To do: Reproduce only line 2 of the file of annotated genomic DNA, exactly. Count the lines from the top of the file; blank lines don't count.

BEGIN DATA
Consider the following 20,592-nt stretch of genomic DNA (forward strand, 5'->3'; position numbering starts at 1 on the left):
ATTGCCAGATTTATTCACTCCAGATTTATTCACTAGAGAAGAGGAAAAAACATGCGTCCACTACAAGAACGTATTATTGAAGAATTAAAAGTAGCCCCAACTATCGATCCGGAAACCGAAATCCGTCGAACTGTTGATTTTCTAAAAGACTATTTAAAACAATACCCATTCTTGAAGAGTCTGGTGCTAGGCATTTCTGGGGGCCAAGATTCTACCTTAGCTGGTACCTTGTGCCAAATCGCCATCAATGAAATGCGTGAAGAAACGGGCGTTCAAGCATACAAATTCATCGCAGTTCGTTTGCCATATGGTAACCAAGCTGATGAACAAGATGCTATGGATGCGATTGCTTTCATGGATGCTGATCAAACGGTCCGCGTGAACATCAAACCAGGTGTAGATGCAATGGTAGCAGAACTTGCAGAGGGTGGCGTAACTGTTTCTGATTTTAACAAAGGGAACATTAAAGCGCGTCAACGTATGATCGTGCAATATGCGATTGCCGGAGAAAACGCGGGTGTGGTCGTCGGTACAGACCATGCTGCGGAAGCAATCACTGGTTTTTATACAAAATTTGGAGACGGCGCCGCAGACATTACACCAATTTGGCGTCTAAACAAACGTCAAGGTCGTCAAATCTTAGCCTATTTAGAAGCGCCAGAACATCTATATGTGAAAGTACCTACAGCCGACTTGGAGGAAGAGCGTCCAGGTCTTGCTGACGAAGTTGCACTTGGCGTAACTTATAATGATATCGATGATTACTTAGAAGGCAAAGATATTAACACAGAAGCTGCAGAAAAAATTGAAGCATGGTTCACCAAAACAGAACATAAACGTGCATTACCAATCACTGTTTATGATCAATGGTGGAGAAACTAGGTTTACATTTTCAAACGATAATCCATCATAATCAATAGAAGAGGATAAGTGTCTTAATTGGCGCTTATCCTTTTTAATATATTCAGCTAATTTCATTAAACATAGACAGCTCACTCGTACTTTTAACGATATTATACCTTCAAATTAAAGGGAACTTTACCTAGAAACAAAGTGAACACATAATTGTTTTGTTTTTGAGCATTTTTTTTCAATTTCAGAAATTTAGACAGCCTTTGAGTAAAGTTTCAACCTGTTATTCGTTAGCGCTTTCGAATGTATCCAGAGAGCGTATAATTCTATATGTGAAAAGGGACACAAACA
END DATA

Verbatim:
ATTGCCAGATTTATTCACTCCAGATTTATTCACTAGAGAAGAGGAAAAAACATGCGTCCACTACAAGAACGTATTATTGAAGAATTAAAAGTAGCCCCAACTATCGATCCGGAAACCGAAATCCGTCGAACTGTTGATTTTCTAAAAGACTATTTAAAACAATACCCATTCTTGAAGAGTCTGGTGCTAGGCATTTCTGGGGGCCAAGATTCTACCTTAGCTGGTACCTTGTGCCAAATCGCCATCAATGAAATGCGTGAAGAAACGGGCGTTCAAGCATACAAATTCATCGCAGTTCGTTTGCCATATGGTAACCAAGCTGATGAACAAGATGCTATGGATGCGATTGCTTTCATGGATGCTGATCAAACGGTCCGCGTGAACATCAAACCAGGTGTAGATGCAATGGTAGCAGAACTTGCAGAGGGTGGCGTAACTGTTTCTGATTTTAACAAAGGGAACATTAAAGCGCGTCAACGTATGATCGTGCAATATGCGATTGCCGGAGAAAACGCGGGTGTGGTCGTCGGTACAGACCATGCTGCGGAAGCAATCACTGGTTTTTATACAAAATTTGGAGACGGCGCCGCAGACATTACACCAATTTGGCGTCTAAACAAACGTCAAGGTCGTCAAATCTTAGCCTATTTAGAAGCGCCAGAACATCTATATGTGAAAGTACCTACAGCCGACTTGGAGGAAGAGCGTCCAGGTCTTGCTGACGAAGTTGCACTTGGCGTAACTTATAATGATATCGATGATTACTTAGAAGGCAAAGATATTAACACAGAAGCTGCAGAAAAAATTGAAGCATGGTTCACCAAAACAGAACATAAACGTGCATTACCAATCACTGTTTATGATCAATGGTGGAGAAACTAGGTTTACATTTTCAAACGATAATCCATCATAATCAATAGAAGAGGATAAGTGTCTTAATTGGCGCTTATCCTTTTTAATATATTCAGCTAATTTCATTAAACATAGACAGCTCACTCGTACTTTTAACGATATTATACCTTCAAATTAAAGGGAACTTTACCTAGAAACAAAGTGAACACATAATTGTTTTGTTTTTGAGCATTTTTTTTCAATTTCAGAAATTTAGACAGCCTTTGAGTAAAGTTTCAACCTGTTATTCGTTAGCGCTTTCGAATGTATCCAGAGAGCGTATAATTCTATATGTGAAAAGGGACACAAACA